How Mushrooms Battle Dirty Laundry

The New York Times: Scientists from a “Danish biotechnology company … Novozymes, regularly trudge through the mud, hunting for oyster mushrooms that protrude from a fallen beech or bracken fungi that feast on tough plant fibers. They are studying the enzymes in mushrooms that speed up chemical reactions or natural processes like decay … Their work is helping the company develop enzymes for laundry and dishwasher detergents that would require less water, or that would work just as effectively at lower temperatures.”

“Enlisting enzymes to battle dirt is not a new strategy. Over thousands of years, mushrooms and their fungi cousins have evolved into masters at nourishing themselves on dying trees, fallen branches and other materials. They break down these difficult materials by secreting enzymes into their hosts. Even before anyone knew what enzymes were, they were used in brewing and cheese making, among other activities.”

“Novozymes and its rivals have developed a catalog of enzymes over the years, supplying them to consumer goods giants like Unilever and Procter & Gamble … In 2009, Novozymes scientists teamed up with Procter & Gamble to develop an enzyme that could be used in liquid detergents for cold-water washes.” Phil Souter of P&G comments: “We knew this was something that consumers would want. I think this is a very tangible and practical way people can make a difference in their everyday lives.”

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Stinky Cremes: The Odor of Authenticity

The New York Times: “Among skin-care enthusiasts, Biologique Recherche Lotion P50 has a formidable reputation for its exfoliating powers — and an extremely stinky aroma. Formulated decades ago, the French toner contains a hyperspecific blend of lactic acid, onion extract and plankton that loyalists swear will clear up acne and render your skin silky smooth. If you can withstand the assault on your nose, that is.” Danuta Mieloch of Rescue Spas comments: “It’s highly addictive because it helps to achieve healthy, glowing skin. You sort of can’t live without it …Women go to extremes to maintain their skin. A little smell — it’s a small price to pay.”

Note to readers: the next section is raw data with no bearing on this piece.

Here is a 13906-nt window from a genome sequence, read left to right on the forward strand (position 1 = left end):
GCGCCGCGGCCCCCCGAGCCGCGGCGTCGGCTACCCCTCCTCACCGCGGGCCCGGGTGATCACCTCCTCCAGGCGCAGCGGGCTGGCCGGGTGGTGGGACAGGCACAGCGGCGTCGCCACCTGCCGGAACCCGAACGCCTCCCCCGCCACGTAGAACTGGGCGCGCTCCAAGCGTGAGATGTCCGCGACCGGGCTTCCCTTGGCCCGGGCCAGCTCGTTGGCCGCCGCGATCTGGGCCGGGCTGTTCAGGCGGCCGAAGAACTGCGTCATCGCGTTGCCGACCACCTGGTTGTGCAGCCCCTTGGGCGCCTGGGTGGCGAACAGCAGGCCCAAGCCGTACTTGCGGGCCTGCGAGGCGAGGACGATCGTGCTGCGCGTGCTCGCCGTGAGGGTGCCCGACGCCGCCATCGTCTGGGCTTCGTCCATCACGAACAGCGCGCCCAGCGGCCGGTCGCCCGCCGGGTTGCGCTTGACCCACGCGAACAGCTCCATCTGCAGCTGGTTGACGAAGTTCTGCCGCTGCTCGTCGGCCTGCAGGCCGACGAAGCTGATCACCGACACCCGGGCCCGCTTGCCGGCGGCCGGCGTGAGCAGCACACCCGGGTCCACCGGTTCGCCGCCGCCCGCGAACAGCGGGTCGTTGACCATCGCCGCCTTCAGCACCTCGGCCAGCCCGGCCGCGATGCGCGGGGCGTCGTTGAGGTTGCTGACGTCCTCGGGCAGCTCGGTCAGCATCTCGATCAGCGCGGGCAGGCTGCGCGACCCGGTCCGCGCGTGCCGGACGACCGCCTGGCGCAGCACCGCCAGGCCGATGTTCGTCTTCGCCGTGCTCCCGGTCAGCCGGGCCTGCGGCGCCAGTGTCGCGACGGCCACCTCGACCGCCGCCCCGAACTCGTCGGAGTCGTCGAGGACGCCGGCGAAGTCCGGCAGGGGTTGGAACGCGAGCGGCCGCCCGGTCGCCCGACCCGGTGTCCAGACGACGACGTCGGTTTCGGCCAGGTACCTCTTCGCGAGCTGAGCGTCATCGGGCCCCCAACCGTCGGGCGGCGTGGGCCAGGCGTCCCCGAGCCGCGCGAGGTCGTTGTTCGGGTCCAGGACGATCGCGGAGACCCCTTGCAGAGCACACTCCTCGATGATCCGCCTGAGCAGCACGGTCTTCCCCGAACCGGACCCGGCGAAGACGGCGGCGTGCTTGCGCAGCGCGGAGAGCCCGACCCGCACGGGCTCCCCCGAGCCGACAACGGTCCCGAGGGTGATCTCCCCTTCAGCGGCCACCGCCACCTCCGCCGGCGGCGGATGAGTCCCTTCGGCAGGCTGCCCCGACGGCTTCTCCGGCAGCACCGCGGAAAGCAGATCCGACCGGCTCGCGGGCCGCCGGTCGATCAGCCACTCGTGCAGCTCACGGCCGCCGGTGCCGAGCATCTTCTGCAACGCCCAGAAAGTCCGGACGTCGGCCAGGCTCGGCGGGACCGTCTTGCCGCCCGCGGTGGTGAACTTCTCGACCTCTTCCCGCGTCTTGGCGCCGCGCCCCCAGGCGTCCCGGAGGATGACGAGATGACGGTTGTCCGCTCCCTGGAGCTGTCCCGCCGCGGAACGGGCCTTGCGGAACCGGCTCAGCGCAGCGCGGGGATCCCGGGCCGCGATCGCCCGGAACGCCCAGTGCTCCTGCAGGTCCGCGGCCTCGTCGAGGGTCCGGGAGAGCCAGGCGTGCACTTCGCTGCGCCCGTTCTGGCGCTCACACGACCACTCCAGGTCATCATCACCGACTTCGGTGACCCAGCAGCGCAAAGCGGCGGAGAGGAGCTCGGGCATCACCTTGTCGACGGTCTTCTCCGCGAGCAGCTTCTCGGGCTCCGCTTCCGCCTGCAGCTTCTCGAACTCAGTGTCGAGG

“P50 is not the only classic beauty product causing a (literal) stink. SkinCeutical’s brightening and firming C E Ferulic serum has a noticeable ‘metallic smell,’ says the New York dermatologist Dr. Dendy Engelman. ‘One of my patients told me it smells like dirty hot dog water’ … The phenomenon represents a sharp departure from fragranced creams and serums from other luxury purveyors … that leave behind a richly perfumed trail with every application. Yet not masking the au naturale aroma of ingredients lends a certain air of authenticity.”

Dr. Amy Wechsler, a New York dermatologist and psychiatrist, comments: “The thinking is that if something stings and smells bad, then it must be doing something … People associate medicine with a bad smell and bitter taste; so with skin care, they think there must be some really active ingredients in there … it’s like, ‘Oooh it’s supposed to smell bad,’ and it feels even more secret and special.”

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Crypto Pop: The Future of Music?

BBC: “The year is 2018. Music is changing fast, but can the humans keep up? Here’s a handful of possible outcomes. 1) Your favourite singer is not real: … One of Japan’s biggest pop stars Hatsune Miku is not a real person. But that small detail didn’t prevent the humanoid singer from releasing another new music video last week.” Roy Orbison “died in 1988 but now his 3D hologram world tour will come to life, alongside the Royal Philharmonic Orchestra, on 8 April in Cardiff.”